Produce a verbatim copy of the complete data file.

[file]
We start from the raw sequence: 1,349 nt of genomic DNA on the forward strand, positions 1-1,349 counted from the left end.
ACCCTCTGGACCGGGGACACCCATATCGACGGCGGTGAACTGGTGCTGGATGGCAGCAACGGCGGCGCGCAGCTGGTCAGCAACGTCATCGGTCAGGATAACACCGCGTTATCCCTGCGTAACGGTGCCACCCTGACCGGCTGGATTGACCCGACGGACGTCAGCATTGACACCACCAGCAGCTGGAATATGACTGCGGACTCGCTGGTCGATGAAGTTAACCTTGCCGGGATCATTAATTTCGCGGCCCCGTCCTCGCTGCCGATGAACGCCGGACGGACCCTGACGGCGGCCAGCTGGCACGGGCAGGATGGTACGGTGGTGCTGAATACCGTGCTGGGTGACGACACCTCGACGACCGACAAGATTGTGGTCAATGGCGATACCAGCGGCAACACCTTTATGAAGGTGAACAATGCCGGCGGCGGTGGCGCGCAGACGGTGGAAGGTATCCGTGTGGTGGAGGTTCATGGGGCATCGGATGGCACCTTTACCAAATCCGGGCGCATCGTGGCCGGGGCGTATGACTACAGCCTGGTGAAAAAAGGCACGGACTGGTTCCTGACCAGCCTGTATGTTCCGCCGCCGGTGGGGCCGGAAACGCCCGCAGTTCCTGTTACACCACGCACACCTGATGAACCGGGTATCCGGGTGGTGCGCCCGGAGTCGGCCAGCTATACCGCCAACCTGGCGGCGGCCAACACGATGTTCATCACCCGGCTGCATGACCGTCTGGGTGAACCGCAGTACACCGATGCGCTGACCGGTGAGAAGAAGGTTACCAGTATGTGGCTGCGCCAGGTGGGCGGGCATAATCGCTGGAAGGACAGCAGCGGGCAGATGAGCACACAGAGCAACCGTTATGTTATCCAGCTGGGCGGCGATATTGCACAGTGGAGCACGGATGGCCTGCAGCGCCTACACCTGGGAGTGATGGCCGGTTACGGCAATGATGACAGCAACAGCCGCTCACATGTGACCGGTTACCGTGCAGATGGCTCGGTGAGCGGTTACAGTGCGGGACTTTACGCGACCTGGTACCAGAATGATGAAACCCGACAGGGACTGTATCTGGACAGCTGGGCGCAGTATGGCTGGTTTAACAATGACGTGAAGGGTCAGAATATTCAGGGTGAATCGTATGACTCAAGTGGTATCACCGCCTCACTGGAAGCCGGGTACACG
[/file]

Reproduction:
We start from the raw sequence: 1,349 nt of genomic DNA on the forward strand, positions 1-1,349 counted from the left end.
ACCCTCTGGACCGGGGACACCCATATCGACGGCGGTGAACTGGTGCTGGATGGCAGCAACGGCGGCGCGCAGCTGGTCAGCAACGTCATCGGTCAGGATAACACCGCGTTATCCCTGCGTAACGGTGCCACCCTGACCGGCTGGATTGACCCGACGGACGTCAGCATTGACACCACCAGCAGCTGGAATATGACTGCGGACTCGCTGGTCGATGAAGTTAACCTTGCCGGGATCATTAATTTCGCGGCCCCGTCCTCGCTGCCGATGAACGCCGGACGGACCCTGACGGCGGCCAGCTGGCACGGGCAGGATGGTACGGTGGTGCTGAATACCGTGCTGGGTGACGACACCTCGACGACCGACAAGATTGTGGTCAATGGCGATACCAGCGGCAACACCTTTATGAAGGTGAACAATGCCGGCGGCGGTGGCGCGCAGACGGTGGAAGGTATCCGTGTGGTGGAGGTTCATGGGGCATCGGATGGCACCTTTACCAAATCCGGGCGCATCGTGGCCGGGGCGTATGACTACAGCCTGGTGAAAAAAGGCACGGACTGGTTCCTGACCAGCCTGTATGTTCCGCCGCCGGTGGGGCCGGAAACGCCCGCAGTTCCTGTTACACCACGCACACCTGATGAACCGGGTATCCGGGTGGTGCGCCCGGAGTCGGCCAGCTATACCGCCAACCTGGCGGCGGCCAACACGATGTTCATCACCCGGCTGCATGACCGTCTGGGTGAACCGCAGTACACCGATGCGCTGACCGGTGAGAAGAAGGTTACCAGTATGTGGCTGCGCCAGGTGGGCGGGCATAATCGCTGGAAGGACAGCAGCGGGCAGATGAGCACACAGAGCAACCGTTATGTTATCCAGCTGGGCGGCGATATTGCACAGTGGAGCACGGATGGCCTGCAGCGCCTACACCTGGGAGTGATGGCCGGTTACGGCAATGATGACAGCAACAGCCGCTCACATGTGACCGGTTACCGTGCAGATGGCTCGGTGAGCGGTTACAGTGCGGGACTTTACGCGACCTGGTACCAGAATGATGAAACCCGACAGGGACTGTATCTGGACAGCTGGGCGCAGTATGGCTGGTTTAACAATGACGTGAAGGGTCAGAATATTCAGGGTGAATCGTATGACTCAAGTGGTATCACCGCCTCACTGGAAGCCGGGTACACG